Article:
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(Part II of III)

Many years ago, my dog caught a big, fat snake in the backyard.

She carried it back to the front yard

Like a trophy

It writhed in her mouth and my other dog snapped

At it, wanting to share

In the glory


My mother shouted at them to drop it

In disappointment, they released the snake

And trotted back to the field


Don’t touch that, my mother probably said

But when she went inside, I lifted the snake

In two hands and carried it to where the pine trees arched over the fence

To create a shaded tunnel

Where I sat on the bouncy strings of the rusty

Contraption that I had been told was once

For drying laundry and stared at the snake


It didn’t object to being held

In my gentle hands.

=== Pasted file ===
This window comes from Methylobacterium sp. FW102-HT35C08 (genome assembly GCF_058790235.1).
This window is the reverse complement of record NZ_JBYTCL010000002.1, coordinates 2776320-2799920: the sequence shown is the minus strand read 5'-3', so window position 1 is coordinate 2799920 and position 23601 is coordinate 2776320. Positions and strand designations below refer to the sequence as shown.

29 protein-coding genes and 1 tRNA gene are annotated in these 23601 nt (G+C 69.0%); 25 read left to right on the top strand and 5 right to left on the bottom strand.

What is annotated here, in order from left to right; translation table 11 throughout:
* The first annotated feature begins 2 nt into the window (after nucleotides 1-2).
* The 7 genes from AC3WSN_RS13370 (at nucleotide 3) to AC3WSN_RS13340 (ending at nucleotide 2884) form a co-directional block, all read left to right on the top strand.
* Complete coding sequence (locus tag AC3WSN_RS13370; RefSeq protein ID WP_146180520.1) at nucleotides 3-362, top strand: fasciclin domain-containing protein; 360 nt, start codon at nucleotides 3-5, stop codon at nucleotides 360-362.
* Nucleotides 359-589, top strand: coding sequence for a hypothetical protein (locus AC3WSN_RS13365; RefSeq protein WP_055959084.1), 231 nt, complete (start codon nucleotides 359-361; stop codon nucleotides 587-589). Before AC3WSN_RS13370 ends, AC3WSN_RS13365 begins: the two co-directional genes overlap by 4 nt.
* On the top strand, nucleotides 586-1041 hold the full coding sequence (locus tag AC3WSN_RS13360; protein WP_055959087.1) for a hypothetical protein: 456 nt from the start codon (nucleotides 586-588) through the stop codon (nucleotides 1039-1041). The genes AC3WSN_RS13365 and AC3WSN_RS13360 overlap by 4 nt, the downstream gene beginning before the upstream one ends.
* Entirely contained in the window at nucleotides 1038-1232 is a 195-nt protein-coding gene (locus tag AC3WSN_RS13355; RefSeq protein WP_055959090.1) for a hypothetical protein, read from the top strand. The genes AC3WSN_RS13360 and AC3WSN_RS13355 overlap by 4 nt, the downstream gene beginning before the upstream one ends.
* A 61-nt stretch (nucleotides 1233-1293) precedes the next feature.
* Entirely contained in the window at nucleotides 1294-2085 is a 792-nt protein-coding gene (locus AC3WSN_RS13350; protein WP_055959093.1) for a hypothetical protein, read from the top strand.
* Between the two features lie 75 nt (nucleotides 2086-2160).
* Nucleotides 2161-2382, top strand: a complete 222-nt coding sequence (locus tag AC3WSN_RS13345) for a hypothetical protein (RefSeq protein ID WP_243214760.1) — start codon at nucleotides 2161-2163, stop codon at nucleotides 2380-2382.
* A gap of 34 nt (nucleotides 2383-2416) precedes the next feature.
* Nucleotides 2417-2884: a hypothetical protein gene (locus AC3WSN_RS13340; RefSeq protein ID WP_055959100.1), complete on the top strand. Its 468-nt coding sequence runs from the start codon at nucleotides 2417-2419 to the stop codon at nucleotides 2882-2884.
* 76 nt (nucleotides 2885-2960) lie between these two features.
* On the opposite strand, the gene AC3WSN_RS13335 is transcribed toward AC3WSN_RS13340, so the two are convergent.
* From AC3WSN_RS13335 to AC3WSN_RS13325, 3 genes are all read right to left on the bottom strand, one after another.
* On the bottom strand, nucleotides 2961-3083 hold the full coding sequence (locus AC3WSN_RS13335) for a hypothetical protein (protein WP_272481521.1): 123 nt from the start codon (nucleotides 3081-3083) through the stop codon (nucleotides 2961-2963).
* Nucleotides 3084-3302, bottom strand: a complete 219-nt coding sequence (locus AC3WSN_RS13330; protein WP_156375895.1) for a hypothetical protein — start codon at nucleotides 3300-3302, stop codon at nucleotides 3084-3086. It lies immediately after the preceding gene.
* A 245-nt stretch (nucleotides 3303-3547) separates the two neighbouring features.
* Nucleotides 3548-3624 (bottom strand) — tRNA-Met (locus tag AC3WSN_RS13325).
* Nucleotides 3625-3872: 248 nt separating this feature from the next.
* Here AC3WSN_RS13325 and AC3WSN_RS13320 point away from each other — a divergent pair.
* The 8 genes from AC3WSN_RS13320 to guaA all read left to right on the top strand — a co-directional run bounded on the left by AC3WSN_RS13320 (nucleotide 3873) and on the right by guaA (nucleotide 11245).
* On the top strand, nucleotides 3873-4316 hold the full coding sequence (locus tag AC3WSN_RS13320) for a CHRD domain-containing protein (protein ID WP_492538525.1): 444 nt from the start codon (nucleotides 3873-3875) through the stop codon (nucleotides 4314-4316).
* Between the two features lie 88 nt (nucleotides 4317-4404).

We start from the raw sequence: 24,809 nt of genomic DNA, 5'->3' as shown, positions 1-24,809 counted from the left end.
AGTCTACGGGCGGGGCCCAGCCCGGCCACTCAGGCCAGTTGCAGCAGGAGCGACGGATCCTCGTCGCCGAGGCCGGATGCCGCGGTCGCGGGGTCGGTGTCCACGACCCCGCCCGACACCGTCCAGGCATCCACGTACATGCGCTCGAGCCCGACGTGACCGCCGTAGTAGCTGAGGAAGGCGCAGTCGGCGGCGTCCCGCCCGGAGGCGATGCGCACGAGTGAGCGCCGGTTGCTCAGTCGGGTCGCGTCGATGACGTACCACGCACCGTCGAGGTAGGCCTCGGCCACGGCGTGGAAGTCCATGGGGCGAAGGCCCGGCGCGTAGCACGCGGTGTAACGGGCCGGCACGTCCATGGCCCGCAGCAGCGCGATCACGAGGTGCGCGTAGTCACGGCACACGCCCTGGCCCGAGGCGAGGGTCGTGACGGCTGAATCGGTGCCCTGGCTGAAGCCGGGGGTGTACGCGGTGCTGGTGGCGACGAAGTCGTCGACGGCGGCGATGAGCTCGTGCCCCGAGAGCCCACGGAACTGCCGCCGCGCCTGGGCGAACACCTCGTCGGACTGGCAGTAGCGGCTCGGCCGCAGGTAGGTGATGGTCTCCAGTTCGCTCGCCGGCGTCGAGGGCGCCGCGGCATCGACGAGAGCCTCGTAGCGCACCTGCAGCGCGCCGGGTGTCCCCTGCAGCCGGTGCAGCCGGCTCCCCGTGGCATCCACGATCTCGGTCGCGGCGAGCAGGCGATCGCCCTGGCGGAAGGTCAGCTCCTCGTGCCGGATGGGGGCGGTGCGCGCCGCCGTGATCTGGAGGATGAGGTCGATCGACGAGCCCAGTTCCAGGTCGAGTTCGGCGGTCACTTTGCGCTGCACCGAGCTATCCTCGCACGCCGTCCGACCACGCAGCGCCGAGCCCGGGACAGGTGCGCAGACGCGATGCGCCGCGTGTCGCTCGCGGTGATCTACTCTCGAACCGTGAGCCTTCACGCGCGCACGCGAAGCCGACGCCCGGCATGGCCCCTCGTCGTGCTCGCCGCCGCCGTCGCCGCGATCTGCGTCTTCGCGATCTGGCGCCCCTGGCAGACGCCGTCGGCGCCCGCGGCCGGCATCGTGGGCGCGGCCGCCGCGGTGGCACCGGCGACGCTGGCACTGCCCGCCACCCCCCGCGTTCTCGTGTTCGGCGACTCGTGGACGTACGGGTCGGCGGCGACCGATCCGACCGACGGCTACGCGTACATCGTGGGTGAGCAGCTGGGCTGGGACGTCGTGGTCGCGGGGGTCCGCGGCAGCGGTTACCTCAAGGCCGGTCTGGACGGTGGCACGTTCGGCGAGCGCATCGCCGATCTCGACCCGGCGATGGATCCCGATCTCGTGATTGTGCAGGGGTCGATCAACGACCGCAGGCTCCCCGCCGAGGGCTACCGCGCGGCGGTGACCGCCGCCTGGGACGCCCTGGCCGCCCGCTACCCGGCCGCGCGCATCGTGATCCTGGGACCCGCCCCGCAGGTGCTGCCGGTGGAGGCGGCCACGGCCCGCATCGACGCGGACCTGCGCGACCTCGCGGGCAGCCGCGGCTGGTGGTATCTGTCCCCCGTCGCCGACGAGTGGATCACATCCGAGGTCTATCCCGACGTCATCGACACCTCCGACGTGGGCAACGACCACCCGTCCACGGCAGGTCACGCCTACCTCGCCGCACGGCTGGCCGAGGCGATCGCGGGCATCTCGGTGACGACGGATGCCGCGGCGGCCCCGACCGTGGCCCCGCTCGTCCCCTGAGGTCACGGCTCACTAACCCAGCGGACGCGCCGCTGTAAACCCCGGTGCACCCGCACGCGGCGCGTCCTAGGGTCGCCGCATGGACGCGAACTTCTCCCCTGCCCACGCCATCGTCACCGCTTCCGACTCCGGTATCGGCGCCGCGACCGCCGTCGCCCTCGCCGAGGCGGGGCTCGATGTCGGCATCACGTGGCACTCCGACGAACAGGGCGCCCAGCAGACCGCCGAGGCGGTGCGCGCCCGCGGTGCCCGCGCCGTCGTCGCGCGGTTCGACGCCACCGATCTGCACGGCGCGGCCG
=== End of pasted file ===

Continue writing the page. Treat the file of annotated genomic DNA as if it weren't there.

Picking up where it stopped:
I watched it, murmuring encouragement

And apologies as it rested

Stretched across my palms. My dog

Had punctured the snake with the sharpest

Of her dull teeth


Come in for lunch, my mother probably called down

From the high kitchen window


I know now that snakes have

No ears and therefore cannot hear

My words of comfort. But I would still speak them anyway,

Because snakes do have eyes and maybe they can read lips

When I tell them good luck.

And snakes can feel vibrations and sense heat,

So maybe they can feel my heartbeat and maybe my warmth reminds them of



I eased the snake onto the ground and wished it

Well. It slithered into the tall grass and, I imagine,

Into snake-heaven--though I didn’t consider this

At the time. I figured its skin would grow back.

I tried not to look at the wet dirt

Where the snake had coughed up its stomach.

©Kaylee Schuler

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